Newspaper article THE JOURNAL RECORD

Tire Makers Race for Victory at Indy

Newspaper article THE JOURNAL RECORD

Tire Makers Race for Victory at Indy

Article excerpt

INDIANAPOLIS -- Forget the 33 drivers going faster than 200 mph in open cars. The real competition at Sunday's Indy 500 is between tire companies.

Goodyear Tire & Rubber Co. and Bridgestone Corp.'s Firestone, which supply all the tires in the race, are living by the racing maxim, "Win on Sunday, sell on Monday."

An Indy 500 victory gives a company bragging rights, inspires its dealers and boosts sales because consumers believe that whatever makes a tire a winner at Indy makes it a better choice for the family minivan.

"There certainly appears to be a trickle-down effect to the consumer," said Nick Lobaccaro, a tire industry analyst with Bear Stearns & Co. in New York. "Prestige is a factor in winning a race with as high of a profile as the Indy 500."

A third tire company, Michelin, will receive billing as the wheels of the 1996 Indy Pace Car -- the 1996 Dodge Viper GTS Coupe. Chrysler President and Chief Operating Officer Robert A. Lutz will be at the wheel of the first production coupe sporting Michelin's wide Pilot MXXE tires.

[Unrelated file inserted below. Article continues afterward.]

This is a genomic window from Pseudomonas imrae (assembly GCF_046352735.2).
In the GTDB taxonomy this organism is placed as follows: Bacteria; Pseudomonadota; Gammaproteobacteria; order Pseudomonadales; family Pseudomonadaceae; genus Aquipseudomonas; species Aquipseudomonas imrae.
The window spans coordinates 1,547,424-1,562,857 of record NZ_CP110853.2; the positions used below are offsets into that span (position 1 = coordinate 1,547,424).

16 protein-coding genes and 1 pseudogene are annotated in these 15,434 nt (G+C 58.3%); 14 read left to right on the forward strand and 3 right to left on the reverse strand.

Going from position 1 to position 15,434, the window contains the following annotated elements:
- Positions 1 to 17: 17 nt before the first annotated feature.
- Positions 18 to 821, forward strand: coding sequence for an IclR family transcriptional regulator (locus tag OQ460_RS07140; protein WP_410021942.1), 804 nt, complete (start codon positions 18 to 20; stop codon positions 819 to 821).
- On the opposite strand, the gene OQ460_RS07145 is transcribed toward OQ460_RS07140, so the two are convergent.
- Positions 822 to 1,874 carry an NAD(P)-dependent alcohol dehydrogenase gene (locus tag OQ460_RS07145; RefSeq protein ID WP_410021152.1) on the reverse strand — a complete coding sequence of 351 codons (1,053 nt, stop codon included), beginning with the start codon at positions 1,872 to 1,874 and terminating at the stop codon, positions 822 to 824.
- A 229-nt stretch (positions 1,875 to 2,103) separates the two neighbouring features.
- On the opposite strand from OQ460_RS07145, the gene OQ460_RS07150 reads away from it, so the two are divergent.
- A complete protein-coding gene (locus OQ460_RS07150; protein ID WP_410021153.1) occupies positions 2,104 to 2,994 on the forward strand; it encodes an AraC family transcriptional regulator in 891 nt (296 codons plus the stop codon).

While Bridgestone, which employs 1,200 manufacturing tires in Oklahoma City, and Goodyear, which operates a plant in Lawton, compete all season on the Indy car circuit -- both at the Championship Auto Racing Teams (CART) and Indy Racing League events - - Sunday's race is the major prize.

"The Indianapolis 500 is a race that people who are not normally racing fans will watch," said Stu Grant, general manager, Goodyear Worldwide Racing.

Winning the big race boosts moral among the troops, which translates into higher sales, said Bill Doyle, head of the motor sports division of Performance Research Inc., a Newport, R.I., firm that tracks sports marketing.

"There definitely is a psychological side to winning the tire wars, particularly among the dealers," he said.

To be sure, winning this year's race might not have the status of other years. A dispute between Tony George, owner of the Indy 500 name, and CART resulted in top drivers such as Al Unser Jr. and Emerson Fittapaldi skipping the race for the rival U.S. 500, to be held on the same day in Michigan.

Doyle's firm, which conducts exhaustive fan surveys, found that fans stick with winners. …

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